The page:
The United Arab Emirates (UAE) will continue fighting the Shia Houthi militant group in Yemen “until the Saudi-led coalition announces an end to the war”, Anwar bin Mohammed Qarqash, the UAE’s minister of state for federal national council affairs, said Thursday.
“A political process is now underway to allow [Yemen’s] legitimate government to manage basic services and carry out its responsibilities,” he reportedly added.
In a series of tweets posted the following day, however, Qarqash appeared to backtrack on the assertions.
That the Saudi-led “Operation Decisive Storm” against Yemen’s Houthis had succeeded in achieving its primary goals, he said, was “indisputable”.
He listed those goals as the restoration of the “legitimate” government of Yemeni President Abd Rabbuh Mansour Hadi; the launch of a political process; and the preemption of what he described as Iranian “expansionism” in the region.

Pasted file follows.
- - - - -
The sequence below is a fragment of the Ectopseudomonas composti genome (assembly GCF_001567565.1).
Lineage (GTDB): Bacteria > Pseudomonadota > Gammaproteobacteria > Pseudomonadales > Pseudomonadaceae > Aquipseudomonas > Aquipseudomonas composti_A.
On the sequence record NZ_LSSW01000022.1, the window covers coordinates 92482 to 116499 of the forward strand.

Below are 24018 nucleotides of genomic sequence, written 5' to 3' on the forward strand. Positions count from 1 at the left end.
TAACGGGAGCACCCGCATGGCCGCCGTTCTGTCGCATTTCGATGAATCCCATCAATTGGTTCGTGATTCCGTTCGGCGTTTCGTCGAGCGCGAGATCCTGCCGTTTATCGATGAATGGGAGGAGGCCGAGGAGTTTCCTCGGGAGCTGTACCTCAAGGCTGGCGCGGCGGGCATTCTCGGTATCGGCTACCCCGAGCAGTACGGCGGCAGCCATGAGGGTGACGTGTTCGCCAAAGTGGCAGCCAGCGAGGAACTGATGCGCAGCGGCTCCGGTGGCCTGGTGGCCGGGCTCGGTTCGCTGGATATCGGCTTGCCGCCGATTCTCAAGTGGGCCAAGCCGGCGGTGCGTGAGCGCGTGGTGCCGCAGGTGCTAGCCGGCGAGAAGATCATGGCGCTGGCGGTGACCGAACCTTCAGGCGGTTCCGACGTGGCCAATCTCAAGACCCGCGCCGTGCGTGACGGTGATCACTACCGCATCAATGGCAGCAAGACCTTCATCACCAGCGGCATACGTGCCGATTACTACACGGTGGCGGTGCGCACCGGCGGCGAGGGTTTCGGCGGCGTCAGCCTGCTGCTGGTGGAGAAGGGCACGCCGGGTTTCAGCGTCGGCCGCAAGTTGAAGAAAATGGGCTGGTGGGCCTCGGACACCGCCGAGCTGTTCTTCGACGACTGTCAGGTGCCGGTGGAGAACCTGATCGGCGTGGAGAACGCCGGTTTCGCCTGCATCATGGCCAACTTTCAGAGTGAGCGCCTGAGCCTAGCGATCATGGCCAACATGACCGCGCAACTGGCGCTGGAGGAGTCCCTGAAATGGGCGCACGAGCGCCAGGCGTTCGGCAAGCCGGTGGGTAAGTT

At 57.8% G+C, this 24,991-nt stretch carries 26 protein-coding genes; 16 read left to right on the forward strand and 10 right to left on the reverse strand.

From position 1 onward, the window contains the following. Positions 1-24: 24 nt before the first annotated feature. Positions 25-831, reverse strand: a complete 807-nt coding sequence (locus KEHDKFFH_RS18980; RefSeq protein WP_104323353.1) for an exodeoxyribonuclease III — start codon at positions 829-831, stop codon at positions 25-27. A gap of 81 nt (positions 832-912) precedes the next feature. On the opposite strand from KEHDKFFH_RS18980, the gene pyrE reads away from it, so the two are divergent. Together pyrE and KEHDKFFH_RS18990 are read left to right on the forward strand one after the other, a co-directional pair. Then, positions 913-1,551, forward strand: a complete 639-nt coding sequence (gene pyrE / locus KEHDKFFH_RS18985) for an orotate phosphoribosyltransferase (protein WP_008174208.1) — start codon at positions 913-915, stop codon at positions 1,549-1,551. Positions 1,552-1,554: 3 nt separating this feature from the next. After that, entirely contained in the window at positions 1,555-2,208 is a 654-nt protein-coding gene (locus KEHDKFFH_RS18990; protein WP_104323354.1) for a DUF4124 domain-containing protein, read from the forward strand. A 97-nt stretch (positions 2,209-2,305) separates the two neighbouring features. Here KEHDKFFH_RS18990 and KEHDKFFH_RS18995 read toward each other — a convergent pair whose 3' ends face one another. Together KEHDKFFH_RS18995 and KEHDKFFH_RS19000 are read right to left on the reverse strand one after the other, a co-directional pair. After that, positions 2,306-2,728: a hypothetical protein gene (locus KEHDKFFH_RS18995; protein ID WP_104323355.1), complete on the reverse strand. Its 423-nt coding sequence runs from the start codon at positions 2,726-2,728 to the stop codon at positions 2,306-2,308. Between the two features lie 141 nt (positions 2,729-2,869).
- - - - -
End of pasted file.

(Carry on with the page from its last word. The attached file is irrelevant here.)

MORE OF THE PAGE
“Having achieved the [Saudi-led] coalition’s main goals in Yemen, responsibility now lies with the Yemeni people to reach an agreement that does not marginalize anyone and which rejects the logic of the coup [against legitimate government],” Qarqash said.
Military action by the Saudi-led coalition, he added, had “paved the way for this”.
Within the military and political context, he went on to stress, the UAE’s role in Yemen would remain as a “credible ally of Saudi Arabia”.
“Our armed forces… have carried out their role with courage and professionalism,” he added. “And the role we are now playing with Saudi Arabia will continue until the Saudi-led coalition’s announcement to end the war.”
Yemen has been racked by chaos and bloodshed since late 2014, when the Houthis and their allies overran capital Sanaa and other parts of the country, forcing President Hadi and his Saudi-backed government to temporarily flee to Riyadh.
Since then, some 80 Emirati military personnel have reportedly been killed in fighting against the Shia militant group and its allies in Yemen.
In April of this year, the Yemeni government and the Houthis entered into UN-sponsored talks in Kuwait aimed at resolving the conflict, in which more than 6,400 people have been killed and an estimated 2.5 million forced to flee their homes.
Author: Ali Abo Rezeg
Source: Anadolu Agency